Well, Bob died. I realize this does not come as a shock to most people.
What I mean is that Bob died in the book, finally. I am writing chronologically and it has taken me all this time to get to the point that he dies.
So, Bob died again, and you know what happened? I felt relieved.
When he died the first time I felt no relief. And I was pissed to put it mildly. At the time all I could think about was that scene from Terms of Endearment when Shirley McClain is crying at the hospital after her daughter dies and she makes some comment about how dumb she was to think she would feel relief.
I didn't feel dumb, I felt ripped off. After all we went through and how ugly things got in the end and how exhausted I was, I thought the least I deserved was a little relief.
I felt none. I was too worried to feel relief.
Afterwards people said things to me like; "At least his suffering is over" or "He is in a better place". All I could think of at the time was that I thought the better place was with me and the boys. Selfishly, I fixated on the fact that my own suffering was just beginning.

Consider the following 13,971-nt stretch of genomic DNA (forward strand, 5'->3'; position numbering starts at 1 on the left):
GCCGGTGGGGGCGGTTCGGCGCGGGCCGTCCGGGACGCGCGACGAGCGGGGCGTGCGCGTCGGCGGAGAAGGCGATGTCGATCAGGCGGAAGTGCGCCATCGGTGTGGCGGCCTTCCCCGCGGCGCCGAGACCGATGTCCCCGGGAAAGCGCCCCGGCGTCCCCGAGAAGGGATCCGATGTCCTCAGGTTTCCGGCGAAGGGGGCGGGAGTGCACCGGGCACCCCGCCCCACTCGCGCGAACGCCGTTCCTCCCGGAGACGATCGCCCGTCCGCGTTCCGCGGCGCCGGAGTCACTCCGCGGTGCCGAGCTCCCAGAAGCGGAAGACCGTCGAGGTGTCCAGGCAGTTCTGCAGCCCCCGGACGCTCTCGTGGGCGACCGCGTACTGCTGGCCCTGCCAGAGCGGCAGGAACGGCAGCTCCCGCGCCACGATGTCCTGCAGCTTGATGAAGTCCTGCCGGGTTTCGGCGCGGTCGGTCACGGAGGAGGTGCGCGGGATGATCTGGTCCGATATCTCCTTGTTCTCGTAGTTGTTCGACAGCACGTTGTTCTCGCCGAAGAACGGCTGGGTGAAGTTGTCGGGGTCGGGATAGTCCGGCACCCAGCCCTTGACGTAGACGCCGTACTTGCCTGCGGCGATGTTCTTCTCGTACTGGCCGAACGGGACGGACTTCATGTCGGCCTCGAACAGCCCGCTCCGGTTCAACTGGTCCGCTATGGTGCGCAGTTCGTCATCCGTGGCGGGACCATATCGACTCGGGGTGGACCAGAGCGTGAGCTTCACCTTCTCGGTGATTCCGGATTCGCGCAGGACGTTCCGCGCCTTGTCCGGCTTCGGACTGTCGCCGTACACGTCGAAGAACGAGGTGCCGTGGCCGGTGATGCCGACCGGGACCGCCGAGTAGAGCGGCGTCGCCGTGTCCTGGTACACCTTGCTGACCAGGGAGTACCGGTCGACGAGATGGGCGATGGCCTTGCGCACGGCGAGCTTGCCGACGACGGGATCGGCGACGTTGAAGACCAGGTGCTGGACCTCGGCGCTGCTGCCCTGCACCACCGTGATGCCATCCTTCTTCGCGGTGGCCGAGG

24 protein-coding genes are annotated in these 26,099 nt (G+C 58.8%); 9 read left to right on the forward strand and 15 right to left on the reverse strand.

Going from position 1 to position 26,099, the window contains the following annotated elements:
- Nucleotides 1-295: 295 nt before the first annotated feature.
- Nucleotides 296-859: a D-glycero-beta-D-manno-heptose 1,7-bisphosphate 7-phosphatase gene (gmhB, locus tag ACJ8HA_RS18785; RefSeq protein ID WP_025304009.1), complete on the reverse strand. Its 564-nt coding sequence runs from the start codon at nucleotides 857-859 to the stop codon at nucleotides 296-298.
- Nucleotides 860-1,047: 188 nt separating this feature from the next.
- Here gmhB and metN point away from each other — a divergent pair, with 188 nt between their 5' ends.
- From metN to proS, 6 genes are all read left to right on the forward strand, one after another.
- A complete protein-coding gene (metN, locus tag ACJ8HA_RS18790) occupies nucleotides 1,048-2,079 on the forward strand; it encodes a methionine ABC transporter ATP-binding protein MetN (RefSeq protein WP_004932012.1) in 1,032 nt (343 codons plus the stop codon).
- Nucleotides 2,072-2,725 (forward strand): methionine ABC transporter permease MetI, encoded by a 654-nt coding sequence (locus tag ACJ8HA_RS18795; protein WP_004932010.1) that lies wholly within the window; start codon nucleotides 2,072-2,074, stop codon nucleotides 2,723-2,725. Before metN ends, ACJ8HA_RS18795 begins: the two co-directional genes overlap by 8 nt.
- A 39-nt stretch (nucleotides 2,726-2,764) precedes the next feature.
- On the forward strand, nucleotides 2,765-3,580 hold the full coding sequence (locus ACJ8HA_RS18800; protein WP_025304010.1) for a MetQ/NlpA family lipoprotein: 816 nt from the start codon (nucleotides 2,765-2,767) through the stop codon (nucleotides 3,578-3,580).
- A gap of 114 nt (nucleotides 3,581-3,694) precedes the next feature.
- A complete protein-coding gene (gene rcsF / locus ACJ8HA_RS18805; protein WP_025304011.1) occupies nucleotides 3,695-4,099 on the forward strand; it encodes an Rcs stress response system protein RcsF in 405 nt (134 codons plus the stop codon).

Many wonder how I can put myself through all the pain of Bob dying again. I have often wondered myself why I am choosing to relive this dark time in my life.
My goal was to tell our story. And by telling our story I hoped to help others who will walk a similar path, others who might see a glimpse of themselves in us and feel less alone, understood.
As the day of his death grew nearer in the story I found myself slowing down. The scenes felt heavy, my typing sluggish. I didn't want to lose Bob from the story. Once he was gone the story would be mine alone and I knew the reader would miss Bob. Could I carry the story without him?
These are all things I wondered at the time of his first death. I didn't want to lose him and I wondered if I could carry the family without him, carry on "our" life. What would be my story?
So, Bob is dead again, and the greatest thing about experiencing Bob's death again is that this time I felt relief. I felt lighter, less burdened. This time around I have the gift of insight, the knowledge that I carried on, the confidence that I made it through.
I still feel a "better place" would be here with me and his boys. But I do feel relief that Bob isn't suffering anymore, and selfishly, I feel relief that neither am I.
Thanks for checking in-